lisatheratgirl
Nevertheless, the book was interesting, informative, and fun to read.
rbnn

Most Helpful Customer Reviews

142 of 149 people found the following review helpful By Graham on May 15, 2007
Format: Hardcover
The British edition came out last year. Washington Post reviewer Yardley actually paints a very good picture. Nicolson is giving us interesting social history, set within a looming historical context of overwhelming magnitude, well written and engaging. There is little new in her book, but it is not material that has been presented this way in a generation or so, so Nicolson is making a real contribution by reviving not only the narrative of the period, but writing it for the present generation of readers. If Yardley's review suggests that this is the sort of thing you will like, then you will like this sort of thing.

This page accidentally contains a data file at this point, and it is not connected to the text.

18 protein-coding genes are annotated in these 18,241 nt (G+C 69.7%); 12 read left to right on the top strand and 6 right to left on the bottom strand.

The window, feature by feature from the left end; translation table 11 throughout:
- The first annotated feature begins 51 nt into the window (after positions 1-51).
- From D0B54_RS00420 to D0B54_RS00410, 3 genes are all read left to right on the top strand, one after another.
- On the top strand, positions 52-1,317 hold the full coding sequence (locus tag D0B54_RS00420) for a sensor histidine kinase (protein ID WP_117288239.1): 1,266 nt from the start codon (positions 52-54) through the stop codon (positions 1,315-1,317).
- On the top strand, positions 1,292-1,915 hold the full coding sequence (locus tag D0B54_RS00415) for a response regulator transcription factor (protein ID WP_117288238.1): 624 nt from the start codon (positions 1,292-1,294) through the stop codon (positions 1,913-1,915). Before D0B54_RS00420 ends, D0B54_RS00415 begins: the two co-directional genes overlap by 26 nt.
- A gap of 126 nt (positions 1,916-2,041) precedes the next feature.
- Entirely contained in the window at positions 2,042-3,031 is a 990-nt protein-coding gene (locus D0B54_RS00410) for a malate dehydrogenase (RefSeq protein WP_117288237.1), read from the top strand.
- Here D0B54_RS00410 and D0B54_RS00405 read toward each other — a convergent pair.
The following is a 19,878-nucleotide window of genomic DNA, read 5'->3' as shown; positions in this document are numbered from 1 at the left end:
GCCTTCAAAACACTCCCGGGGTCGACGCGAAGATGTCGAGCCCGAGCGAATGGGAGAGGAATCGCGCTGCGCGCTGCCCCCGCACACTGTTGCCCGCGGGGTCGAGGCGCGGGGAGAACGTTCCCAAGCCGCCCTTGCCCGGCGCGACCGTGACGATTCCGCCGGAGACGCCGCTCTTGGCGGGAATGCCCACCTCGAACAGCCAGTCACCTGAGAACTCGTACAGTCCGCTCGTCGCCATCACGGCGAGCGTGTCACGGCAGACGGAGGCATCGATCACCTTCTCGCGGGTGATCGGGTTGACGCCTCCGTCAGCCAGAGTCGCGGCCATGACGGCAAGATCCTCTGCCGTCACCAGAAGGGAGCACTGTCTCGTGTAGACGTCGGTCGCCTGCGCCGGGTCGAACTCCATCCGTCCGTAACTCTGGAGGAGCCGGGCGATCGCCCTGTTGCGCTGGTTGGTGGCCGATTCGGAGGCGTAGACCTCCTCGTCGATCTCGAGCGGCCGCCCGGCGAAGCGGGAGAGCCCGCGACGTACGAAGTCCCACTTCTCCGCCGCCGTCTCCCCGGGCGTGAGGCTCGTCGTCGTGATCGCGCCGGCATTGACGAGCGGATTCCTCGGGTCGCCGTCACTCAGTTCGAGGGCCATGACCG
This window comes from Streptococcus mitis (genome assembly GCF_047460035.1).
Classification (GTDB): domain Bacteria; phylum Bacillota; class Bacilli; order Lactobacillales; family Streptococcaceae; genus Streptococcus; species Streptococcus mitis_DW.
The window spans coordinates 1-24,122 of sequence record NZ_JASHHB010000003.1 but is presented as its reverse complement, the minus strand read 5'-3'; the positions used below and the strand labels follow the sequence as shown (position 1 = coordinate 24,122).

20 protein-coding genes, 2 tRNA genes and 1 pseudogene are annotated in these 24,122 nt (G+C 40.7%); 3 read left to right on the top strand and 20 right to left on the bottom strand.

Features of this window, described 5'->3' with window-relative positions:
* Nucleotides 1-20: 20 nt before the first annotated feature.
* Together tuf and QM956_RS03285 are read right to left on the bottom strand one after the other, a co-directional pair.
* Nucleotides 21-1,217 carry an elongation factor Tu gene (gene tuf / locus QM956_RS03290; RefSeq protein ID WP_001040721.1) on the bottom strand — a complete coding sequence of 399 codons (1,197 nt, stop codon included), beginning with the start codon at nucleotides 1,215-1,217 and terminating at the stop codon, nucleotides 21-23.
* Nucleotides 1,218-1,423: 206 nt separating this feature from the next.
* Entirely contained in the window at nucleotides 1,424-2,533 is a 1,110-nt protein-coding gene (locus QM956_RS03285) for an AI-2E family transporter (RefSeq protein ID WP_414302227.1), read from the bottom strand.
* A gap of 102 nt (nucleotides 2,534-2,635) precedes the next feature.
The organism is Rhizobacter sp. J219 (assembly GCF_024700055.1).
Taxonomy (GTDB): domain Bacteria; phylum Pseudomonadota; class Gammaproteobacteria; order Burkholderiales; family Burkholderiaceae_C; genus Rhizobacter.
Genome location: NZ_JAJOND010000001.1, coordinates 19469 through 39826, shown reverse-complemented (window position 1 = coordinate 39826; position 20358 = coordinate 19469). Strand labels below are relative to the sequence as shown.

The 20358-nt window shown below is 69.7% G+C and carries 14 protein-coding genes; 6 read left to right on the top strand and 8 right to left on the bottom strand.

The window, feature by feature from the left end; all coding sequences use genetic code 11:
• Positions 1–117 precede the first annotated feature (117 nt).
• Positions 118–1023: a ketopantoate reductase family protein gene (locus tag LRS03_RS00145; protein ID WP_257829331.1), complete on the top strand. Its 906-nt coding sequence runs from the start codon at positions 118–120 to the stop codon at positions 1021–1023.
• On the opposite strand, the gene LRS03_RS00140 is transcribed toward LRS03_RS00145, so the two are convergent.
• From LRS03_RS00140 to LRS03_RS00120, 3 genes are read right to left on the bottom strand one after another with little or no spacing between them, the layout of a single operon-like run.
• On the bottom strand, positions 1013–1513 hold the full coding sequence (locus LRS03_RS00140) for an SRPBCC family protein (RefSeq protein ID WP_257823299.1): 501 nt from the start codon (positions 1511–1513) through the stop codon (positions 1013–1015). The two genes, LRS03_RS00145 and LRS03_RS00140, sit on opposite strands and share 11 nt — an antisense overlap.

Yardley seems to have spectacularly missed the point of the title, though, and spoils his review by repeatedly finding material in the text to slag the use of the word perfect. Even after nearly a century, no British reviewer would have so utterly failed to understand the reference and its meaning. Knowing that context would have helped Yardley to get the point, and would help any American reader appreciate the book for its qualities and flaws alike.

World War I struck Britain hard at every level of society and deep into the psyche of generations of Britons. Britain's more obvious national heroism and apparent unity in WW2, and its having not been occupied, makes that latter war seem more positive and less shattering an event than WW1, even though it truly finished off Britain's empire and gutted its prosperity more completely. As a result, WW1 looms more vividly in the British mind and culture than it does in nations damaged much worse by it. France and Germany have had worse since. 1914-18 remains the great dividing line of modern British history. Perhaps the serenely ahistorical young Britons of today no longer remember.